IRB Barcelona, part of the BIST Community, and the Barcelona Supercomputer Center (BSC) participate in a study led by the CSIC’s Andalusian Centre for Developmental Biology, which has confirmed that skate fish are highly relevant organisms for understanding the evolution of the traits that made us human, such as limbs. The work has been published in the journal Nature.
Scientists at IRB Barcelona and the Barcelona Supercomputing Center – National Supercomputing Center (BSC-CNS) have participated in a study led by the Andalusian Centre for Developmental Biology (CABD), part of the Spanish National Research Council (CSIC), which has discovered how the skate’s fins evolved by studying its DNA. The work confirms that the key to the development of its characteristic wing shape does not lie in the coding regions of its genome, called genes, but in the non-coding portions and the three-dimensional (3D) complexes in which they fold, called ” topologically associated domains” (TAD).
Until now, studies on genome evolution have focused on the coding regions. However, this new work, which has involved groups from Germany, the United States, and the United Kingdom, has described in the journal Nature that the genomic changes that alter TADs can drive evolution. Therefore, the study opens the door to a new way of understanding how genomes evolve structurally and functionally to promote the appearance of new traits.
Skates are one of our most distant vertebrate relatives and they belong to a lineage of cartilaginous fish that also includes sharks. These distant cousins are highly relevant organisms for understanding the evolution of the features that made us human, such as limbs. Performed with the stingray Leucoraja erinacea, the experiments have allowed the researchers to compare the characteristics of these fish with those of other species and to determine what is novel and what is ancestral during evolution.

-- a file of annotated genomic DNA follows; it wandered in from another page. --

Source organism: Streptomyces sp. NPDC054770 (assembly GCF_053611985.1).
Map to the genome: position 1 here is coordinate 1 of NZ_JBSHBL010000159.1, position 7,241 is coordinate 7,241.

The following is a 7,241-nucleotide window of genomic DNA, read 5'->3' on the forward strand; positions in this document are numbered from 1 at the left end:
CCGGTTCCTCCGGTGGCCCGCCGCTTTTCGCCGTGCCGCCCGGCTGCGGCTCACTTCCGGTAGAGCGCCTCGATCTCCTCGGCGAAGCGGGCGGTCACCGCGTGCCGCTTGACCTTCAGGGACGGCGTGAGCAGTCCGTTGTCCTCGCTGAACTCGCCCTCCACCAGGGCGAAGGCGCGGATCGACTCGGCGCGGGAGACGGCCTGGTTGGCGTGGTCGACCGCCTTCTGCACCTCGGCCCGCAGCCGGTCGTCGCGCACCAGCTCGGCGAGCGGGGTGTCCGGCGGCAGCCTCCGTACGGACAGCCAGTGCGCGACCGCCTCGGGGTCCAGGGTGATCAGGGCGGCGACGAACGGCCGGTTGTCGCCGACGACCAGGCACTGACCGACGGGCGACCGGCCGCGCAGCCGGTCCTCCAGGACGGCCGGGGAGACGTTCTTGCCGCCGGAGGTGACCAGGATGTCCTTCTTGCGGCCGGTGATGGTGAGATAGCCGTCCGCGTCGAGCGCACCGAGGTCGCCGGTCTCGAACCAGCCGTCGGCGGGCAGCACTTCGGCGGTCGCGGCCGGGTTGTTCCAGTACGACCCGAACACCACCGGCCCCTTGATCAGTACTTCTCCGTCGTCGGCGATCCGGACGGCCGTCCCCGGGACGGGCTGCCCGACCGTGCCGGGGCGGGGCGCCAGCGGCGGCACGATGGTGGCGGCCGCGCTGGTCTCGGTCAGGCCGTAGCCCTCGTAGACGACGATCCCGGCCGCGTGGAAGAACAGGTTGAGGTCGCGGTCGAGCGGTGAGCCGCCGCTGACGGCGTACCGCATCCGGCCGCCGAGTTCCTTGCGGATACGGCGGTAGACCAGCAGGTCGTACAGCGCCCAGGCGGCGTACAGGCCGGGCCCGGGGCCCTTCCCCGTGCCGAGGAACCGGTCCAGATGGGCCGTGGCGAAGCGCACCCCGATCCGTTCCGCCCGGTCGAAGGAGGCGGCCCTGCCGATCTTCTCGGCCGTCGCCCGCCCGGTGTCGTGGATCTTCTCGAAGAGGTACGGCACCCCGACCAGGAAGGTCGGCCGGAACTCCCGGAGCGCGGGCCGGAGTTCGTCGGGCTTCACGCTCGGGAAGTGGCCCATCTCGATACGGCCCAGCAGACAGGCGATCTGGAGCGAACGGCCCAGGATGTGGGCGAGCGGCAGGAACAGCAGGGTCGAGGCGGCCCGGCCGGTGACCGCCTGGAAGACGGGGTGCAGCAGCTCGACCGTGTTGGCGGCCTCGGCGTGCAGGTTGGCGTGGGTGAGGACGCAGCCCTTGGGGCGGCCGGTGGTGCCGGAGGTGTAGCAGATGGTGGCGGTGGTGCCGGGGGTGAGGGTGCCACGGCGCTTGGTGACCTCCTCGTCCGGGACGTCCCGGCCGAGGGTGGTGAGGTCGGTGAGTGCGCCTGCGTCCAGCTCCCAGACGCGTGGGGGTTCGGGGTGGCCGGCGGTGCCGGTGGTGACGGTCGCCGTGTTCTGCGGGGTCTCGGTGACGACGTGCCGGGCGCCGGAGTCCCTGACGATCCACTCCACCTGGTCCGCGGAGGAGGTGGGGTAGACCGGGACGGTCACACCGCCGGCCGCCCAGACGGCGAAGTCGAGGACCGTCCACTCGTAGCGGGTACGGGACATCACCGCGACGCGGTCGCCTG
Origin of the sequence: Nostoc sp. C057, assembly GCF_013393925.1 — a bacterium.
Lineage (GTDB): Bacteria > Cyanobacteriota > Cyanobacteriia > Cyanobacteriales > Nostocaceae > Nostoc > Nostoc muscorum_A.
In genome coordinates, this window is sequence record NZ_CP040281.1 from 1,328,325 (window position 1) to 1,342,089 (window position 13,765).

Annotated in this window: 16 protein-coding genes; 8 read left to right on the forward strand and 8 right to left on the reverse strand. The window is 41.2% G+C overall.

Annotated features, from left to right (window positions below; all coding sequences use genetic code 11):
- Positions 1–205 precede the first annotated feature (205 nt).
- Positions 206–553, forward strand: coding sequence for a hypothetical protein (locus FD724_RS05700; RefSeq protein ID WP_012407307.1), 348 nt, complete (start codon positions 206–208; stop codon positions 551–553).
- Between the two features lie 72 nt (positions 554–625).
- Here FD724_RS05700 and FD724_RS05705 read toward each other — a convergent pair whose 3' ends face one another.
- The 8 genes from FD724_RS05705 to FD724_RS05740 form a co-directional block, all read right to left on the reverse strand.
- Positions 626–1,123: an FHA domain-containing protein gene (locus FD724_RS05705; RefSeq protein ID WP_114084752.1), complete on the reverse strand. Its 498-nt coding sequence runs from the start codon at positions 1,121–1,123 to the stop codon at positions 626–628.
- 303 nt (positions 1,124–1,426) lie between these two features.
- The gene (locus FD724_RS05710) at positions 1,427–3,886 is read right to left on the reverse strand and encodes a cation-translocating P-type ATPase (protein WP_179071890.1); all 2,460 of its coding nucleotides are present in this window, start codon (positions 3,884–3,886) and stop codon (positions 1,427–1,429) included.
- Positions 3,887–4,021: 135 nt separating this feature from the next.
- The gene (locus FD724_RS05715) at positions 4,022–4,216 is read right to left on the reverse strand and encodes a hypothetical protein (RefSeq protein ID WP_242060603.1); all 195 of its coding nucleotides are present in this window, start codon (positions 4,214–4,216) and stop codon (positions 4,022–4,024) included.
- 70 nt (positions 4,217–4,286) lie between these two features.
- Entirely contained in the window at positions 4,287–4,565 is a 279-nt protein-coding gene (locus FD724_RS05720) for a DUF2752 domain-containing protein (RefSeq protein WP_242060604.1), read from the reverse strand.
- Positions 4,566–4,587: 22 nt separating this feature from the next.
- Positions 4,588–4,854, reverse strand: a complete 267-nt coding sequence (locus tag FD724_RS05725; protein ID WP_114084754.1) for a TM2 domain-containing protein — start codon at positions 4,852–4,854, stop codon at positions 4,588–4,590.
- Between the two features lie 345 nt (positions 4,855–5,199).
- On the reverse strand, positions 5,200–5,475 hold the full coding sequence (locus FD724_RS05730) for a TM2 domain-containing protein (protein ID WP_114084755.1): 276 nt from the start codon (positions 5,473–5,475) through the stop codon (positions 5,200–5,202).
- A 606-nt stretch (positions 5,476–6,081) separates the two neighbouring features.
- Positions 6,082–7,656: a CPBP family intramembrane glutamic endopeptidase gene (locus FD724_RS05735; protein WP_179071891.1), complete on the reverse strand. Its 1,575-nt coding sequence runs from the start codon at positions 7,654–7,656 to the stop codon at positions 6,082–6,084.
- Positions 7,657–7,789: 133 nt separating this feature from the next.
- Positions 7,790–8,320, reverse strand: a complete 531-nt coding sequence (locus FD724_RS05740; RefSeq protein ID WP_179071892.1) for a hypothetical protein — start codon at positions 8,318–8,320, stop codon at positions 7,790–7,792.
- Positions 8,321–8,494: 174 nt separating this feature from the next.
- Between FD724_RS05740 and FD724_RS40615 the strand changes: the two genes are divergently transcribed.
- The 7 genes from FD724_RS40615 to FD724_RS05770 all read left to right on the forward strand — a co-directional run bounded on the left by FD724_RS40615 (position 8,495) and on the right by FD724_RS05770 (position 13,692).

Involving Dr. Toni Gabaldón, ICREA researcher and leader of the Comparative Genomics group (a joint lab run by the BSC and IRB Barcelona), this new study suggests that the 3D structure of the genome would also participate in the evolution of other interesting traits in certain species that we observe in nature. By combining the study of expression, regulation, and 3D organisation of genes, the field of evolutionary genomics is advancing into a new era of discovery.
“We have observed the evolution of the genome and detected the genes of this type of skate that equate to those of other vertebrates. To this end, we have used databases of sequenced organisms that have allowed us to reconstruct the evolutionary history of all the genes in the genome—a computationally intense process that we have been able to do quickly and efficiently thanks to the MareNostrum supercomputer,” says Dr. Gabaldón.
The little skate genome and the evolutionary emergence of wing-like fins
Ferdinand Marlétaz, Elisa de la Calle-Mustienes, Rafael D. Acemel, Christina Paliou, Silvia Naranjo, Pedro Manuel Martínez-García, Ildefonso Cases, Victoria A. Sleight, Christine Hirschberger, Marina Marcet-Houben, Dina Navon, Ali Andrescavage, Ksenia Skvortsova, Paul Edward Duckett, Álvaro González-Rajal, Ozren Bogdanovic, Johan H. Gibcus, Liyan Yang, Lourdes Gallardo-Fuentes, Ismael Sospedra, Javier Lopez-Rios, Fabrice Darbellay, Axel Visel, Job Dekker, Neil Shubin, Toni Gabaldón, Tetsuya Nakamura, Juan J. Tena, Darío G. Lupiáñez, Daniel S. Rokhsar & José Luis Gómez-Skarmeta
Nature (2023) DOI: 10.1038/s41586-023-05868-1
IRB Barcelona news release